Suppliers Careers

ABP Property and Other Businesses

ABP Property

Our property division brings together an unrivalled land bank spanning 21 multi-modal locations around the country, with 960 hectares of port-based development land.

ABPmer

Drawing on 60 years of experience, ABP Marine Environmental Research (ABPmer) provides specialist marine environmental research and consultancy services.

UK Dredging

UK Dredging (UKD) operates the largest British-owned dredging fleet and specialises in the provision of reliable and cost effective port maintenance dredging services.

ABP DevCo

ABP DevCo creates value from non-port-related development of underutilised land by working collaboratively with stakeholders.

Roger Hargreaves, Director of Maritime at the Department for Transport, discusses the ongoing importance of the maritime sector to the UK economy and some of the strides made by government in recent months towards achieving key strategic goals.

  • ENABLE THE UK TO REMAIN A GLOBAL LEADER IN ALL ASPECTS OF MARITIME
  • POSITION THIS COUNTRY AS AN INTERNATIONAL ROLE MODEL
  • PROMOTE A LIBERALISED TRADING REGIME, BUILD A DIVERSE & SKILLED WORKFORCE, SET EXEMPLARY SAFETY STANDARDS & TAKE THE LEAD ON OUR ENVIRONMENTAL OBLIGATIONS
  • DEMONSTRATE TO THE WORLD THAT THE UK IS THE PLACE TO DO MARITIME BUSINESS

The maritime sector plays an integral role in the UK’s success.

It not only provides the lifeblood of this country’s economy – it is our gateway to the world.

And of course our ports – from Immingham to Southampton – are at the heart of that success.

They keep the wheels of international trade turning 24/7 – they keep food in the shops, fuel in our cars and enable UK products to reach the rest of the globe.

It is therefore crucial that our ports and the wider maritime sector have the right tools to thrive – not just today but tomorrow too.

That’s why in January we launched our Maritime 2050 Strategy, laying out our vision for the industry over the next 30 years.

This bold and far reaching plan spans a huge range of areas. It covers everything from how best to harness technology and improve our infrastructure to the steps the industry must take to benefit from clean growth.

Maritime 2050 is undoubtedly ambitious in its scope, but its goals are purposely designed to be achievable.

At the heart of this document are some key aims.

Firstly, we want to enable the UK to remain a global leader in all aspects of maritime, from innovation and research to clean growth and security.

Next, we want to position this country as an international role model. This involves promoting a liberalised trading regime, building a diverse and skilled workforce, setting exemplary safety standards and taking the lead on our environmental obligations.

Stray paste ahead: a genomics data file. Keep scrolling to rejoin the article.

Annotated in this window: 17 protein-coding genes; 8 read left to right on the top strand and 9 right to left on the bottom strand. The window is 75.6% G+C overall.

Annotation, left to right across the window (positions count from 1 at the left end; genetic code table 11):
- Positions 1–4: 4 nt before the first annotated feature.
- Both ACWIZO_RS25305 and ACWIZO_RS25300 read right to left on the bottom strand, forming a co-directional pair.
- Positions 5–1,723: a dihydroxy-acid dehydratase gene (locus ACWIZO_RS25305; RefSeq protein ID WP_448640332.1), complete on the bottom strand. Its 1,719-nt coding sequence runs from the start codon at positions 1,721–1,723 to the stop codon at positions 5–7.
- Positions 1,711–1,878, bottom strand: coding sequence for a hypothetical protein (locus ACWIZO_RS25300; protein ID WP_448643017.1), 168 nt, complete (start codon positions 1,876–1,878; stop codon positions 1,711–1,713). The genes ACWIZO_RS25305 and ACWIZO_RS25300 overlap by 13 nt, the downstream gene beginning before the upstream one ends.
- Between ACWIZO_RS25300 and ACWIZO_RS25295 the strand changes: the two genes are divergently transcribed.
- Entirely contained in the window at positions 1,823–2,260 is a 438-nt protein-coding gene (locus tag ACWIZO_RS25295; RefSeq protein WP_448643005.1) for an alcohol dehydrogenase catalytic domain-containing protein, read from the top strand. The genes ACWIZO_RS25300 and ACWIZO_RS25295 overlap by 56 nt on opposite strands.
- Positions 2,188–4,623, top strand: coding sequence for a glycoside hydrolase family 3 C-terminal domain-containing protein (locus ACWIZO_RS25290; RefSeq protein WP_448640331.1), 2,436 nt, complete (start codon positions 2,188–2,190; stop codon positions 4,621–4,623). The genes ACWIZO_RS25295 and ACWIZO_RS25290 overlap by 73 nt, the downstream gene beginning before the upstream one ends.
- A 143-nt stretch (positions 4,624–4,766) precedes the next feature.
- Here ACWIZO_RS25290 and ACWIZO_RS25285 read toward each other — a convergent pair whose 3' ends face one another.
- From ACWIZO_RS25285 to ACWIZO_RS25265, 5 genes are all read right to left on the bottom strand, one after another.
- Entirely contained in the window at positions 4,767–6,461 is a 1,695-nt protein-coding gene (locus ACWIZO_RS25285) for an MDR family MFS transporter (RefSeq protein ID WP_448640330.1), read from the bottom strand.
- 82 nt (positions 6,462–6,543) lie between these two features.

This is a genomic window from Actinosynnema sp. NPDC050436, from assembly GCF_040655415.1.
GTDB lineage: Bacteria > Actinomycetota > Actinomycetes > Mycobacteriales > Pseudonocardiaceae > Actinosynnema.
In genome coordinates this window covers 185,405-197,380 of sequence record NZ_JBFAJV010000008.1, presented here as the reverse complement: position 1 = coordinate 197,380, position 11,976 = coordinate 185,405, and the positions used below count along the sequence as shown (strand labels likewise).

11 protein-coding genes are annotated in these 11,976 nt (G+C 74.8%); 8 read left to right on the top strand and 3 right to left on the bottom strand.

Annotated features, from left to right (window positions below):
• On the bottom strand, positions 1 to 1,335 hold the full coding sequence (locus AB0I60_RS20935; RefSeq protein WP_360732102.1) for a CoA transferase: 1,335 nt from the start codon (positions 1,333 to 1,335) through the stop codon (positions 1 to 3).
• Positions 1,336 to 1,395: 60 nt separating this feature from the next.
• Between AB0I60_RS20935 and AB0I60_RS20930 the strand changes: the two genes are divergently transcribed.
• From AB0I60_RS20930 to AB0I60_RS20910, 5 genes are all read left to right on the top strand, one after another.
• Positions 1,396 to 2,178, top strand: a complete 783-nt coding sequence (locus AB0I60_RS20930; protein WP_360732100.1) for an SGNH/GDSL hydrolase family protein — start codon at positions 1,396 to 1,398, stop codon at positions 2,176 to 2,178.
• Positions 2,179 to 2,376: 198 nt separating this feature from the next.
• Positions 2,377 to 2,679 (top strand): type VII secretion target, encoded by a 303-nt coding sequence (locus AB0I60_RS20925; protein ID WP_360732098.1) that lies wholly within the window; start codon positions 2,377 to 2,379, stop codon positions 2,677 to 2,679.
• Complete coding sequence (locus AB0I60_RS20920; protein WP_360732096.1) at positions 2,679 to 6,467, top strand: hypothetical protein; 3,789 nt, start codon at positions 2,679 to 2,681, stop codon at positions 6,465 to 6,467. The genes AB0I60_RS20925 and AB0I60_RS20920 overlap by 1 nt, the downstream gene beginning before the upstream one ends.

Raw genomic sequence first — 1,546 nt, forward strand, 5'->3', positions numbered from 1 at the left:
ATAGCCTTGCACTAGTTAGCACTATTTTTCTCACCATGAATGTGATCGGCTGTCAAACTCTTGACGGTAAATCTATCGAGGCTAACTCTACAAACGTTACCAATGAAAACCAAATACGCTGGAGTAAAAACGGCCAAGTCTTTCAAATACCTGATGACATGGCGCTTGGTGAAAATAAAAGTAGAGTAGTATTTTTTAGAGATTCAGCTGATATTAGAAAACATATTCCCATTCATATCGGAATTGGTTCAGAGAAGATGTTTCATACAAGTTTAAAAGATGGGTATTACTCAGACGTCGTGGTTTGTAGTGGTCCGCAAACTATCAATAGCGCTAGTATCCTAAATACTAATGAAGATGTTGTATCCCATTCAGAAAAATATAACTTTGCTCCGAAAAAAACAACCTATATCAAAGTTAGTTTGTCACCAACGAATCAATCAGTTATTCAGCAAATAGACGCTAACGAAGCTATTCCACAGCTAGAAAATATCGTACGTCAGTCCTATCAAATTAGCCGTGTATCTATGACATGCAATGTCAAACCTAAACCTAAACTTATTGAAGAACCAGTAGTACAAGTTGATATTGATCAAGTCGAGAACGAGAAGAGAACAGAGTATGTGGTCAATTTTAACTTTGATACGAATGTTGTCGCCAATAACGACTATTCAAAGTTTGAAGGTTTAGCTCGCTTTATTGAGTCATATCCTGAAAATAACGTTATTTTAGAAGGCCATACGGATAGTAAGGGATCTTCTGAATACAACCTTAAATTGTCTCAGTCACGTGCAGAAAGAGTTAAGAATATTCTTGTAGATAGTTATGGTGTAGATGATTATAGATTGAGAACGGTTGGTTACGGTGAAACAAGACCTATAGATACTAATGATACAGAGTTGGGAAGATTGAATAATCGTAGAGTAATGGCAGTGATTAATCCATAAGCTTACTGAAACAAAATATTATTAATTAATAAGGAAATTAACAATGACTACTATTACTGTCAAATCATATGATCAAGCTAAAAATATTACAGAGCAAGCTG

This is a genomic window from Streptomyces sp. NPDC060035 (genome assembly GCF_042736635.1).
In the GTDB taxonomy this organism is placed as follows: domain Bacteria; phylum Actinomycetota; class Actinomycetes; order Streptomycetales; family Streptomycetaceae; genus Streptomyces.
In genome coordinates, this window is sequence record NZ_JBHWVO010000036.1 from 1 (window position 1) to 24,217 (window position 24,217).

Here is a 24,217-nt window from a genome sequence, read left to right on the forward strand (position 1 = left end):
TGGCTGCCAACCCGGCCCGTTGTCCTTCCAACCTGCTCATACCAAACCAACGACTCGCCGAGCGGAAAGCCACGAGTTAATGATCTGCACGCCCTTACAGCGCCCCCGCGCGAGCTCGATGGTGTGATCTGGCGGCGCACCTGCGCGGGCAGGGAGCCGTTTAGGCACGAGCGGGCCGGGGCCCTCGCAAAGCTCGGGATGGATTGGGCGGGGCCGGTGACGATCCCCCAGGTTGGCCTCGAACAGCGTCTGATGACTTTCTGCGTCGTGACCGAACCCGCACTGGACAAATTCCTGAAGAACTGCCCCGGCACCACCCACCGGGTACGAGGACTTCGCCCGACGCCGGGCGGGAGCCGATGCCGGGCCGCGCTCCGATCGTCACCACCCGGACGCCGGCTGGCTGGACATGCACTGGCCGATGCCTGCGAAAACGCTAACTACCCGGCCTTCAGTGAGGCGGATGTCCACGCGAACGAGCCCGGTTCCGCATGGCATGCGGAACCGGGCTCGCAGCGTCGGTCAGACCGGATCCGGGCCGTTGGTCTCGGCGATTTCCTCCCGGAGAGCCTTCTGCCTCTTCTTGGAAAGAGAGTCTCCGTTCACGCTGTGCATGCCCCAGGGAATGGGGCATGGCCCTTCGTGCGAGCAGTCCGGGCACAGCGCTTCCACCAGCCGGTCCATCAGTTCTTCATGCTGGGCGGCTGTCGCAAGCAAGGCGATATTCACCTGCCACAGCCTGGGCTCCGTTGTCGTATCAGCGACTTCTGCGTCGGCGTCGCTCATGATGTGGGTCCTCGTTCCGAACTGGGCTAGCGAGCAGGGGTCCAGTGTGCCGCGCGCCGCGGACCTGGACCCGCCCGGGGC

Finally, Maritime 2050 sets out our determination to demonstrate to the world that the UK is the place to do maritime business by highlighting our unique selling points. That of course includes our renowned professional services industry and our maritime clusters with their areas of industry specialism throughout the country.

And of course, next month we will have a fantastic opportunity to further showcase the UK’s maritime industry to a global audience at London International Shipping Week.

Undoubtedly it will take time to turn Maritime 2050’s bold vision into a reality.

However, there have been some exciting early signs of progress.

In July we launched our Clean Maritime Plan, laying out how we will achieve the Strategy’s environmental goals, as well as turning the UK into a global hub for green maritime innovation.

And our ports are also increasingly utilising automation, ensuring that freight is handled in a way that is even more efficient and secure.

I know through my work at the Department for Transport that there are many other exciting initiatives underway the length and breadth of the country.

It’s crucial that we maintain this dynamic approach if we are to keep pace with the rest of the world.

Forecasts for the continued growth of global maritime trade mean that there will be numerous opportunities for ports and the UK shipping industry over the next decades. It is vital that we are every bit as ready as our international competitors to seize them.

But while the coming years are exciting, they will undoubtedly contain challenges too, as trading patterns and geo-politics shift and new technology emerges.

Maritime 2050 lays the crucial groundwork that will position this country not only to be ready to meet these challenges but embrace them too and secure our place at the forefront of this global sector.

However, it’s also important to point out that while Maritime 2050 has been carefully developed, its scope can be adapted so we are able to contend with new issues as they emerge.

It’s equally vital to highlight that this strategy is very much a shared endeavour between Government and industry.

I know that representatives from across the sector have devoted many hours to its development and I’d like to thank them for those efforts.

We must continue in that same spirit of the collaboration and cooperation over the years to come.

By working together to achieve the ambitions set out in Maritime 2050 we will ensure this sector not only thrives today but also enjoys an even brighter future.